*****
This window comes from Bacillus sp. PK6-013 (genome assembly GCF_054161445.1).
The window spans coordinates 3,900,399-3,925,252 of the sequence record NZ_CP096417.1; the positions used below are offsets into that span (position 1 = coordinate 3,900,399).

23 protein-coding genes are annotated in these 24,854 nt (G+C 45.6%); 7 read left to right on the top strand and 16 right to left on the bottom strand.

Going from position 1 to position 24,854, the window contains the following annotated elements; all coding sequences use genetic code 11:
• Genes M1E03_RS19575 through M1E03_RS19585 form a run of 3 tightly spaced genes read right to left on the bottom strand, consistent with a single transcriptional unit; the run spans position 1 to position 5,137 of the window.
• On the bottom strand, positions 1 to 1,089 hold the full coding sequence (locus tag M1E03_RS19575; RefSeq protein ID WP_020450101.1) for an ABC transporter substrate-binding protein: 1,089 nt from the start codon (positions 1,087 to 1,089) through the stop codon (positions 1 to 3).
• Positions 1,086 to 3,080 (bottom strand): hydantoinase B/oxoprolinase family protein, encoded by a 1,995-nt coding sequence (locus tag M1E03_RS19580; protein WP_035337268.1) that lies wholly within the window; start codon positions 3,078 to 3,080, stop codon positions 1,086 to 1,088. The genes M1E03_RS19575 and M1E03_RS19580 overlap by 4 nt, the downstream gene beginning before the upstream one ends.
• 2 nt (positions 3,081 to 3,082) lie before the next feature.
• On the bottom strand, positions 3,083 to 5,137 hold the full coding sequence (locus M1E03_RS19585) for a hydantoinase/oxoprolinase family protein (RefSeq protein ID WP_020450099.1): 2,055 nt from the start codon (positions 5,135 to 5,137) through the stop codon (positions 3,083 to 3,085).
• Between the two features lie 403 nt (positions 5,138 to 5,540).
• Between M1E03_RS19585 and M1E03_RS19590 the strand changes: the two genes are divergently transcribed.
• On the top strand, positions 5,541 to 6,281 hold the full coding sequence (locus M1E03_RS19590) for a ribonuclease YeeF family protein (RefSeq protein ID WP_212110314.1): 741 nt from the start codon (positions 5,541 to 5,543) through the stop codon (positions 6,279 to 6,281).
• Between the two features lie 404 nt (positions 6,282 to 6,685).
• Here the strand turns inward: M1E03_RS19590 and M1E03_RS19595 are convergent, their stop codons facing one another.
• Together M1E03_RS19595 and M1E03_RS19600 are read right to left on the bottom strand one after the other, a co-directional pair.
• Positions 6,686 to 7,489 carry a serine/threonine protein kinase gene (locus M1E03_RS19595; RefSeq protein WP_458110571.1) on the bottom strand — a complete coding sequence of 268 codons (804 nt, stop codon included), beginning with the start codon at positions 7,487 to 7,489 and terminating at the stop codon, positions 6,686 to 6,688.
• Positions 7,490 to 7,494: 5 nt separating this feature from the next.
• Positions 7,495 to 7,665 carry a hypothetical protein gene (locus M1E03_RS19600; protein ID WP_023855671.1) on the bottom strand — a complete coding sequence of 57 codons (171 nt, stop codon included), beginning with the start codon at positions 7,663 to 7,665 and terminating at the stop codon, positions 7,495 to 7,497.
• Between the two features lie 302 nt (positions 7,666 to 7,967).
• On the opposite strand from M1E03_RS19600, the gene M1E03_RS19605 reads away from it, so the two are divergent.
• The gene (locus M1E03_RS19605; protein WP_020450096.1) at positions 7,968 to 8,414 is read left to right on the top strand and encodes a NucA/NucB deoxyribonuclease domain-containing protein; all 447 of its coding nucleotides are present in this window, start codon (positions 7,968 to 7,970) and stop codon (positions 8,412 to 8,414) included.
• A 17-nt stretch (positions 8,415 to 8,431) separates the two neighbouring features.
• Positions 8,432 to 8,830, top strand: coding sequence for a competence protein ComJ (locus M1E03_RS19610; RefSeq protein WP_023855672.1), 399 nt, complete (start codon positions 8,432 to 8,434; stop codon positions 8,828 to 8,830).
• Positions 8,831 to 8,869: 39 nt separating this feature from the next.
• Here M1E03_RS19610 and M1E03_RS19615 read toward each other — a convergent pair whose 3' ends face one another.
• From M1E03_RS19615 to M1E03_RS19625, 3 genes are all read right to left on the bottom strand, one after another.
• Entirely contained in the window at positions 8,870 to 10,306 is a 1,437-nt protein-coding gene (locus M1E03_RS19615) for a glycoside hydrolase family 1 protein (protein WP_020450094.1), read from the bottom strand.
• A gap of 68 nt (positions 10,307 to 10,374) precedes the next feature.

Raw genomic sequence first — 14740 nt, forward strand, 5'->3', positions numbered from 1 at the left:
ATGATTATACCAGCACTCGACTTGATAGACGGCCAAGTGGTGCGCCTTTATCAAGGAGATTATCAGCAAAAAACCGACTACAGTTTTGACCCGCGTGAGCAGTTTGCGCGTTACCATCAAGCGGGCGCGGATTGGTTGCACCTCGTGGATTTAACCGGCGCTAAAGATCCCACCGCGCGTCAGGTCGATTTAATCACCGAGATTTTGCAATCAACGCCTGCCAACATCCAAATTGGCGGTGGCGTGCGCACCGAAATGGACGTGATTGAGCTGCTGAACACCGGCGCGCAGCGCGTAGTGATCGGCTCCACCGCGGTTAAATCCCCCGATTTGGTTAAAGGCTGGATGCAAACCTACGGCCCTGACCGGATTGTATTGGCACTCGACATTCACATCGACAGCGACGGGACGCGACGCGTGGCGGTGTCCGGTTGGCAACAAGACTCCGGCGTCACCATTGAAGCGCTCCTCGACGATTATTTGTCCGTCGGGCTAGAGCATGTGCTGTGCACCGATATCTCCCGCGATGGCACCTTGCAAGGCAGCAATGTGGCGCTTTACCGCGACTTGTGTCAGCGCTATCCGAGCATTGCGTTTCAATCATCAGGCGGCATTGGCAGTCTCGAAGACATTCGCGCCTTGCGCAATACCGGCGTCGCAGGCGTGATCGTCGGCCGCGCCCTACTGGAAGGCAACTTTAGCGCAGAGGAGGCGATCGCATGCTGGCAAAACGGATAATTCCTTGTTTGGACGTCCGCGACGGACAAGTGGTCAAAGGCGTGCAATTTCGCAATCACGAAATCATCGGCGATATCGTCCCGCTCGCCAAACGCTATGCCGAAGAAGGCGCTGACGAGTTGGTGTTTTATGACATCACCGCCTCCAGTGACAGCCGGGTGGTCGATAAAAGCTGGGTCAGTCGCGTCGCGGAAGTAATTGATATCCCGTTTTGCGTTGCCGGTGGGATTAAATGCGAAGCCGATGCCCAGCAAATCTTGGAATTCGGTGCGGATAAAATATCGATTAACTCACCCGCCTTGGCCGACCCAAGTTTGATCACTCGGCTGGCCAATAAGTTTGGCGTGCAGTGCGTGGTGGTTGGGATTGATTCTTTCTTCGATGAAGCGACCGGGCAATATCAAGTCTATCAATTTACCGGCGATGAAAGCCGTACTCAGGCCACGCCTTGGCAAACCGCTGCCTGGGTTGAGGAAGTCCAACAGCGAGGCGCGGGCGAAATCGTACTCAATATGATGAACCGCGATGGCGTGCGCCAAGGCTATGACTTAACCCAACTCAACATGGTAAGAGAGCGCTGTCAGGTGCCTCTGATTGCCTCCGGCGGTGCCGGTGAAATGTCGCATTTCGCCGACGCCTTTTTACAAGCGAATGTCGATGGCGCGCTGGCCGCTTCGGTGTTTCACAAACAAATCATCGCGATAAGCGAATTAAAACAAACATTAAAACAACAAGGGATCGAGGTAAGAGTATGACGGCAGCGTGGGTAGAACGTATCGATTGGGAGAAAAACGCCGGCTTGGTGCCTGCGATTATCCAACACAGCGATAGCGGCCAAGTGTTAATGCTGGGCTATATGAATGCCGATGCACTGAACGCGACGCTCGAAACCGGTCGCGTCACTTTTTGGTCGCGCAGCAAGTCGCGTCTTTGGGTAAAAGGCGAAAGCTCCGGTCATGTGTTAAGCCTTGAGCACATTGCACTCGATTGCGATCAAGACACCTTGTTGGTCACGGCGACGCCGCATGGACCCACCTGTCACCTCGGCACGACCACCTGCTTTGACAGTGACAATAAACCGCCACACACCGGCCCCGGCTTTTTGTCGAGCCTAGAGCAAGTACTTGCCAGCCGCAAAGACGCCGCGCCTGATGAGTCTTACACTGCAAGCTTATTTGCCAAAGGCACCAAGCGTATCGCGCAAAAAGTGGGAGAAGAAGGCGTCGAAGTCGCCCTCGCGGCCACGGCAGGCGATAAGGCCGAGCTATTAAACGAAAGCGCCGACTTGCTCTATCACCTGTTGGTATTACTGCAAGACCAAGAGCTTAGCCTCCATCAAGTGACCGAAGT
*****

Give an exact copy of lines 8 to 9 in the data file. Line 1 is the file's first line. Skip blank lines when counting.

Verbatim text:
• 2 nt (positions 3,081 to 3,082) lie before the next feature.
• On the bottom strand, positions 3,083 to 5,137 hold the full coding sequence (locus M1E03_RS19585) for a hydantoinase/oxoprolinase family protein (RefSeq protein ID WP_020450099.1): 2,055 nt from the start codon (positions 5,135 to 5,137) through the stop codon (positions 3,083 to 3,085).